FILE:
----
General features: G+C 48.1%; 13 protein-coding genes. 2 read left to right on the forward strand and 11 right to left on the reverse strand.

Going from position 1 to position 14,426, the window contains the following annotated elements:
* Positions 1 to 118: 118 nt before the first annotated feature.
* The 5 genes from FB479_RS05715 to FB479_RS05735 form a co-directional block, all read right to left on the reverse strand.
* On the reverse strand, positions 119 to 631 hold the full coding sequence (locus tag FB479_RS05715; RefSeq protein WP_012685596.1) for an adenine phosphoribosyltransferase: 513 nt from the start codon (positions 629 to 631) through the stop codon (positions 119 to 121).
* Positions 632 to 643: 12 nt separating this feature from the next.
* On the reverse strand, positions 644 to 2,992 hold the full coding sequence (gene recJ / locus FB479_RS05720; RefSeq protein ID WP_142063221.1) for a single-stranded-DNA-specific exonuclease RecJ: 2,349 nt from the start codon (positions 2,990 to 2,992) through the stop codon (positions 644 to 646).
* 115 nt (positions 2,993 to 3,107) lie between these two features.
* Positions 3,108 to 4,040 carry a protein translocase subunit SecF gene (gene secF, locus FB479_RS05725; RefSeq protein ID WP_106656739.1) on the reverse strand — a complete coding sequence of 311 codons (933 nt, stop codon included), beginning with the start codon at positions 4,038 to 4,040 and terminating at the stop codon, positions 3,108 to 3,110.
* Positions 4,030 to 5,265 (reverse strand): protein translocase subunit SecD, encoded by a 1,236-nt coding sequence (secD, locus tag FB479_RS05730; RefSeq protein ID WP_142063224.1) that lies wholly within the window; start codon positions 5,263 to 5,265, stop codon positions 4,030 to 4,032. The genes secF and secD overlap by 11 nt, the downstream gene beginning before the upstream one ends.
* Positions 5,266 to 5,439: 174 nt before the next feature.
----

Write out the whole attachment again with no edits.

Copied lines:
General features: G+C 48.1%; 13 protein-coding genes. 2 read left to right on the forward strand and 11 right to left on the reverse strand.

Going from position 1 to position 14,426, the window contains the following annotated elements:
* Positions 1 to 118: 118 nt before the first annotated feature.
* The 5 genes from FB479_RS05715 to FB479_RS05735 form a co-directional block, all read right to left on the reverse strand.
* On the reverse strand, positions 119 to 631 hold the full coding sequence (locus tag FB479_RS05715; RefSeq protein WP_012685596.1) for an adenine phosphoribosyltransferase: 513 nt from the start codon (positions 629 to 631) through the stop codon (positions 119 to 121).
* Positions 632 to 643: 12 nt separating this feature from the next.
* On the reverse strand, positions 644 to 2,992 hold the full coding sequence (gene recJ / locus FB479_RS05720; RefSeq protein ID WP_142063221.1) for a single-stranded-DNA-specific exonuclease RecJ: 2,349 nt from the start codon (positions 2,990 to 2,992) through the stop codon (positions 644 to 646).
* 115 nt (positions 2,993 to 3,107) lie between these two features.
* Positions 3,108 to 4,040 carry a protein translocase subunit SecF gene (gene secF, locus FB479_RS05725; RefSeq protein ID WP_106656739.1) on the reverse strand — a complete coding sequence of 311 codons (933 nt, stop codon included), beginning with the start codon at positions 4,038 to 4,040 and terminating at the stop codon, positions 3,108 to 3,110.
* Positions 4,030 to 5,265 (reverse strand): protein translocase subunit SecD, encoded by a 1,236-nt coding sequence (secD, locus tag FB479_RS05730; RefSeq protein ID WP_142063224.1) that lies wholly within the window; start codon positions 5,263 to 5,265, stop codon positions 4,030 to 4,032. The genes secF and secD overlap by 11 nt, the downstream gene beginning before the upstream one ends.
* Positions 5,266 to 5,439: 174 nt before the next feature.